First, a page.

Governmental concerns over the damaging impact of incest and inbreeding on the gene pool lead to the implementation of a draconian eugenic regulatory system.

Such works explore and problematize an eternal Darwinian struggle to perpetuate and better the species. Their fears are echoed by the media, where there appears to be a growing perception of a looming fertility crisis, attributed to factors ranging from an obesity epidemic and selfish career women’s postponement of their maternal destiny through to environmental pollution.3 Pitted against the pressing need to combat infertility are the more creative and controversial possibilities which reproductive technologies tempt, whether it be to ‘improve’ the quality of our race, to satisfy our selfish preferences, or to serve our most base prejudices. With options such as sex selection, stem-cell research, and animal-human hybrids now within our reach, assisted reproductive technologies (ARTs) can potentially allow us to transcend many of the restraints imposed by nature.4 So ‘progress’ is a double-edged sword: if the future is one increasingly of reproductive uncertainty and dependence on technological mediation, then we must face the threats that technology’s ‘dark side’ poses to our emotional fulfilment, ethical barometer, social stability, and very existence.

Few areas of medicine have witnessed more spectacular advances, but none have raised more ethically complex conundrums than the science of fertility. This final section examines and contextualizes some of those ethical debates generated by the creation of the ARTs. It contrasts those that have shaped the development of research science and mediated access to medical treatment with literary and philosophical imaginings of the potential implications of reproductive technology for infertile individuals and non-fertile couples. These chapters underline the extent to which infertility debates have been grounded in current and historical concerns, but have also involved imagined futures, for individuals and societies.

In 2010, the reproductive health pioneer Howard Jones (1910-2015), the first American to achieve a successful in vitro fertilization (IVF) pregnancy and birth, celebrated his 100th birthday by looking not to the past but to the future. As Margaret Marsh’s chapter notes, Jones recommended that his younger colleagues adopt a bold new research agenda which might include such controversial possibilities as reproductive cloning and foetal gestation in artificial uteri, ideas which had seemingly come straight from the dystopian fiction genre. Marsh traces historical continuities between cloning and early research into human IVF, another unconventional means to a conventional end, which initially appeared to offer a pronatalist technological miracle but had, by the early 1970s, become an ethical and political minefield of distressing imagined future possibilities. Jones’s recent attempts to normalize ARTs as a vehicle to accomplish the ‘traditional’ and ‘natural’ objective of having a much desired - and, crucially, genetically related - child are thus contrasted with long-held ethical and social fears over the potential market for such services and any resulting reinterpretation of normative ideas about family structure, sexuality, and human nature.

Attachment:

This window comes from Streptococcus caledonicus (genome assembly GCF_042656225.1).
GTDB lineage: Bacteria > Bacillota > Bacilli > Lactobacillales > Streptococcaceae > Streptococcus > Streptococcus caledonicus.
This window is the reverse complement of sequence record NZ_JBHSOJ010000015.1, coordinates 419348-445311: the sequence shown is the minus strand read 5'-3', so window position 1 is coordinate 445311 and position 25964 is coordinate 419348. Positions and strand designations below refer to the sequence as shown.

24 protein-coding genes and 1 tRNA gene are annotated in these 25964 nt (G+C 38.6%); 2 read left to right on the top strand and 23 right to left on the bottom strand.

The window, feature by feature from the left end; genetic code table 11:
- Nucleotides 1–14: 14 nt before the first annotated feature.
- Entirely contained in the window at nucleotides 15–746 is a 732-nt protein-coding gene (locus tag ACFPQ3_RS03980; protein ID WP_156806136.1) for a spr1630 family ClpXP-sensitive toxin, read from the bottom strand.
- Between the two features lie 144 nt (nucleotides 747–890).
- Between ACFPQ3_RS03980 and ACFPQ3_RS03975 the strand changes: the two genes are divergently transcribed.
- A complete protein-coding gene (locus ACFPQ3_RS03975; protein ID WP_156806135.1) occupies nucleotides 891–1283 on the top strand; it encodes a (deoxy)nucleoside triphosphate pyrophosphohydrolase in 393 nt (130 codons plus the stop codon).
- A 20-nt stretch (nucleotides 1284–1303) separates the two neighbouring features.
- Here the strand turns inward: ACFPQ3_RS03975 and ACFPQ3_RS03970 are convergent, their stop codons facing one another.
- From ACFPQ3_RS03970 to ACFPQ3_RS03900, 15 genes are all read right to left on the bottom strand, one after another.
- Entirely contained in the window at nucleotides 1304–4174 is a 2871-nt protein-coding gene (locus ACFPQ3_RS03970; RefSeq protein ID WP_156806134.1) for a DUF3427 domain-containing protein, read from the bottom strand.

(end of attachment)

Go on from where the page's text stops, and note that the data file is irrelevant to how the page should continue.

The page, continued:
Turning to the British context, Duncan Wilson offers further insights into how medical scientists promoted and justified access to IVF treatment, not least by invoking a rights-based discourse to promote this controversial new technology. Thus, Robert Edwards (1925-2013), one of the scientists behind the world’s first successful IVF birth, portrayed patients as empowered consumers who had the ‘right’ to produce children of their own. Yet his motivation was not necessarily one purely of altruism or concern for patient autonomy. In a climate of increasing disillusionment with modern medicine, stimulated by public exposes such as those by the US and British medical ethicists Henry Beecher (1904-76) and Maurice Pappworth (1910-94)5 - which revealed how far medical research had become a vehicle for selfadvancement rather than an exercise in bettering the patient’s condition - activists argued that patient rights could only be safeguarded through new forms of external oversight. Edwards endorsed the rights of infertile patients, Wilson argues, in order to reject calls for oversight and defend his own professional autonomy. He maintained that responsibility for applying IVF must rest with doctors and scientists because external involvement in the development of regulatory standards would delay or jeopardize the infertile couple’s right to prompt and thereby effective treatment. This focus on human rights was also used as a tool to refute claims that IVF was an ‘unnatural’ procedure.

As had his US counterpart Howard Jones, Robert Edwards sought to further normalize IVF by portraying it as a form of treatment which attempted to replicate, rather than challenge, natural biological processes and - by limiting treatment to married heterosexual couples - to reproduce social norms, family values, and kinship structures. Wilson’s research reminds us that different groups have sought to police access to infertility treatments according to their own ideas about gender, kinship, scientific progress, and morality, and helps to contextualize more recent controversies over whether single women and lesbian couples should be served equally to heterosexual couples by ARTs.